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HomeGlobal Perspective & Critical ResearchHow the pandemic endorsed leftist politics

How the pandemic endorsed leftist politics

Author: Jana Tsenova

Affiliation: KOI

Organization/Publisher: Aljazeera

Date/Place: April 29, 2020/ Doha, Qatar 

Type of Literature: Opinion

Word Count: 2019


Keywords: Coronavirus, left, socialism, Europe, Labour.


The author indicates that it is difficult to predict the post-pandemic future. But one thing we will all agree is the fact that nothing will be the same and we fear that this change will be for worse. The author emphasizes that the “old normal” seems not to have changed much but is still existant in various pleasant and unpleasant ways. In this sense, the author refers to the approach of west European countries towards labour workers from east European countries. Close after the spread of the coronavirus in March, many European countries issued states of emergency and closed borders. But at harvest time the same western European countries opened their borders for cheap labour from the east. Many labourers were recruited and flown via emergency “green corridors” to western European countries. These labourers worked under exploitative, sub-minimum wages and with little protection from the virus. On the other side, new terrains are breaking for class-based intervention to address the failure of the states. This is not only in the case of preparing for later crises but also handling the current pandemic. One can see many examples of how in the US the workers demanded to make ventilators, and Serbs who turned their homes into factories to make personal protective equipment. This crisis also showed the limitations of neoliberalism and socialist solutions are embarrassing to many governments that are now implementing them. For example, Britain has effectively nationalized its rail and in New York City the homeless people suffering from Covid-19 are getting housed in hotels. Countries have started to embrace producing food locally contrary to what they used to do. In sum, the author argues that “Despite its monarchist name, this coronavirus is a rapidly growing argument for socialism.”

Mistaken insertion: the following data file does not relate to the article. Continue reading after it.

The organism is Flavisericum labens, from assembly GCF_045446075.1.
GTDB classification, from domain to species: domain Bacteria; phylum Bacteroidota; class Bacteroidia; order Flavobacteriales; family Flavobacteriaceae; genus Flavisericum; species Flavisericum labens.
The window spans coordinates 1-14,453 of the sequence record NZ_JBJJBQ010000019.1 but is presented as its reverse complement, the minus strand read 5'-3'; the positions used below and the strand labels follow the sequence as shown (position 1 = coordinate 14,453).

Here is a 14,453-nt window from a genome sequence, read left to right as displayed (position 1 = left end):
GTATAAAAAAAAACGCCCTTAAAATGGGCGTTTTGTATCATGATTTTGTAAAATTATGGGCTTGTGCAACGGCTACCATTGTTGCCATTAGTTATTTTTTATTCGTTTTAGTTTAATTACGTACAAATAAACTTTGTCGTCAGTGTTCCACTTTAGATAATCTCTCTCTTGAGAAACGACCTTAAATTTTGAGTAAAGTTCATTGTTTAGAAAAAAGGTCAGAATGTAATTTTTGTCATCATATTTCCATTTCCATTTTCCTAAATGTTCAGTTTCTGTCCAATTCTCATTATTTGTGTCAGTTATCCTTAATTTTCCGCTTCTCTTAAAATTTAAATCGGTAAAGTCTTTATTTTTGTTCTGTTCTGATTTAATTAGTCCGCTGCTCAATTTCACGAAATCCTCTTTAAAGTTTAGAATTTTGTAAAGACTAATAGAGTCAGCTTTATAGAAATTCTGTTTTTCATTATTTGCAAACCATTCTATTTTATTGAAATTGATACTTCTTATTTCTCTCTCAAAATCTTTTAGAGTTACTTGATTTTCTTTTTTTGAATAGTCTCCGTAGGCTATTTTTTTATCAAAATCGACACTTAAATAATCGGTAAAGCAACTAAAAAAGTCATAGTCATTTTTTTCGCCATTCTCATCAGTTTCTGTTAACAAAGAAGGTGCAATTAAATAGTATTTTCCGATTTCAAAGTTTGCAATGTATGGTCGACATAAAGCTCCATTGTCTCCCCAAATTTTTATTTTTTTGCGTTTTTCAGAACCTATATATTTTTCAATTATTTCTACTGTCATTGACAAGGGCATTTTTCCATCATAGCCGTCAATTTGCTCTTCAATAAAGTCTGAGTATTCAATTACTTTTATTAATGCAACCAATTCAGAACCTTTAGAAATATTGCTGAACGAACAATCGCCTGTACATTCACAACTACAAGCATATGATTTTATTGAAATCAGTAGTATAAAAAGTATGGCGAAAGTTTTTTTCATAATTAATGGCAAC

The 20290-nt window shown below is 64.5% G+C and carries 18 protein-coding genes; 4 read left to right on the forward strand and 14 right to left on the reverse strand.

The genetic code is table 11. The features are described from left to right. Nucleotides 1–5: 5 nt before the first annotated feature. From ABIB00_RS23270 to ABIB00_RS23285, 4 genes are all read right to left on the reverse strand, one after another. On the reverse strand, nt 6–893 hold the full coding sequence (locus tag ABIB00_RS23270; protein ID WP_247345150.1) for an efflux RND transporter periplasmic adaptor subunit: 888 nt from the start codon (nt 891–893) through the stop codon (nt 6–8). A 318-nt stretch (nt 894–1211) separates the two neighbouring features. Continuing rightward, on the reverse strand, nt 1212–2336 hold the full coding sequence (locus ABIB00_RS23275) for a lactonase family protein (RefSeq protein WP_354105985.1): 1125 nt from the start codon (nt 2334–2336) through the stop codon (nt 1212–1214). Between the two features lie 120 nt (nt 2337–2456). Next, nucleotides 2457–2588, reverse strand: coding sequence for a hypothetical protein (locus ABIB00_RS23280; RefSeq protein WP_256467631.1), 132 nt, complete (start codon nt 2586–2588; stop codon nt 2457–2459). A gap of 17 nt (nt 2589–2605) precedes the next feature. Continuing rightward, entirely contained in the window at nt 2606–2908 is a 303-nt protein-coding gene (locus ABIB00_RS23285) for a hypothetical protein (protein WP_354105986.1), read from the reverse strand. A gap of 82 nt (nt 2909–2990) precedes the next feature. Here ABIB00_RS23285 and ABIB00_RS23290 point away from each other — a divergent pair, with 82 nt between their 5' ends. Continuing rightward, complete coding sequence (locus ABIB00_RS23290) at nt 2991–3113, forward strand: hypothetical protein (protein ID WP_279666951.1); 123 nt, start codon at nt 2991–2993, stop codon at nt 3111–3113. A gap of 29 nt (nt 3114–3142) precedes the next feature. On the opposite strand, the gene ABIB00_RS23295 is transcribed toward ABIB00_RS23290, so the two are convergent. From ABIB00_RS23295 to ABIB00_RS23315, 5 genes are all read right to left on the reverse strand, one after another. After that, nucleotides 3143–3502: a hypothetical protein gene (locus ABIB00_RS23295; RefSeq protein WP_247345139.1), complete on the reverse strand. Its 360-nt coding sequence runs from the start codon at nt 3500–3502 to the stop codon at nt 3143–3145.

By: Leyla Yildirim, CIGA Senior Research Associate



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